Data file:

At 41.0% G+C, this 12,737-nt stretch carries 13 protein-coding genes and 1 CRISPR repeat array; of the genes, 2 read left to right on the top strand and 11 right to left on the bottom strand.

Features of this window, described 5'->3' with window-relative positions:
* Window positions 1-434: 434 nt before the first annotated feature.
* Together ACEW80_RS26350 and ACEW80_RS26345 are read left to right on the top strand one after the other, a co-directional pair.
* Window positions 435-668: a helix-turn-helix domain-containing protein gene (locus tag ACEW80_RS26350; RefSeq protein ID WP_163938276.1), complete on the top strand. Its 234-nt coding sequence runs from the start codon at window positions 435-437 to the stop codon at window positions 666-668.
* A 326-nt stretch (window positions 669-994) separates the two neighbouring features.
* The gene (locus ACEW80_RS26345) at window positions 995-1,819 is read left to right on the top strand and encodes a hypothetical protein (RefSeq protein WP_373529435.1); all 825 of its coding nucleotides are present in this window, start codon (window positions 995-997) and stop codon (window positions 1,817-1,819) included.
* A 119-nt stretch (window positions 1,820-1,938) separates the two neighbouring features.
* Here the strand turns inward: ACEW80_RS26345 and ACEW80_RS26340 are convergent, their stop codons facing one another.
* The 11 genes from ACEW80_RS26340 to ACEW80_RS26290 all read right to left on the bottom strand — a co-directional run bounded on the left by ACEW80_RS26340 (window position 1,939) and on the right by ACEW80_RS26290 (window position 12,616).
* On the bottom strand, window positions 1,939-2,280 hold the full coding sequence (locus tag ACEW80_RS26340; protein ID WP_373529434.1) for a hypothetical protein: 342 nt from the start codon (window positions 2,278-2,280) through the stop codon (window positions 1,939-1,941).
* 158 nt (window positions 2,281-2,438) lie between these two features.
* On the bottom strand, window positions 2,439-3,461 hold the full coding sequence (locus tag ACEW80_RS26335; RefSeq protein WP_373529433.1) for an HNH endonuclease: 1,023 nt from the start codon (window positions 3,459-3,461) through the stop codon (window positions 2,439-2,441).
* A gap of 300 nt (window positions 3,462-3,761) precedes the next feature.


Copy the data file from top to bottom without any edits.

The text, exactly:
At 41.0% G+C, this 12,737-nt stretch carries 13 protein-coding genes and 1 CRISPR repeat array; of the genes, 2 read left to right on the top strand and 11 right to left on the bottom strand.

Features of this window, described 5'->3' with window-relative positions:
* Window positions 1-434: 434 nt before the first annotated feature.
* Together ACEW80_RS26350 and ACEW80_RS26345 are read left to right on the top strand one after the other, a co-directional pair.
* Window positions 435-668: a helix-turn-helix domain-containing protein gene (locus tag ACEW80_RS26350; RefSeq protein ID WP_163938276.1), complete on the top strand. Its 234-nt coding sequence runs from the start codon at window positions 435-437 to the stop codon at window positions 666-668.
* A 326-nt stretch (window positions 669-994) separates the two neighbouring features.
* The gene (locus ACEW80_RS26345) at window positions 995-1,819 is read left to right on the top strand and encodes a hypothetical protein (RefSeq protein WP_373529435.1); all 825 of its coding nucleotides are present in this window, start codon (window positions 995-997) and stop codon (window positions 1,817-1,819) included.
* A 119-nt stretch (window positions 1,820-1,938) separates the two neighbouring features.
* Here the strand turns inward: ACEW80_RS26345 and ACEW80_RS26340 are convergent, their stop codons facing one another.
* The 11 genes from ACEW80_RS26340 to ACEW80_RS26290 all read right to left on the bottom strand — a co-directional run bounded on the left by ACEW80_RS26340 (window position 1,939) and on the right by ACEW80_RS26290 (window position 12,616).
* On the bottom strand, window positions 1,939-2,280 hold the full coding sequence (locus tag ACEW80_RS26340; protein ID WP_373529434.1) for a hypothetical protein: 342 nt from the start codon (window positions 2,278-2,280) through the stop codon (window positions 1,939-1,941).
* 158 nt (window positions 2,281-2,438) lie between these two features.
* On the bottom strand, window positions 2,439-3,461 hold the full coding sequence (locus tag ACEW80_RS26335; RefSeq protein WP_373529433.1) for an HNH endonuclease: 1,023 nt from the start codon (window positions 3,459-3,461) through the stop codon (window positions 2,439-2,441).
* A gap of 300 nt (window positions 3,462-3,761) precedes the next feature.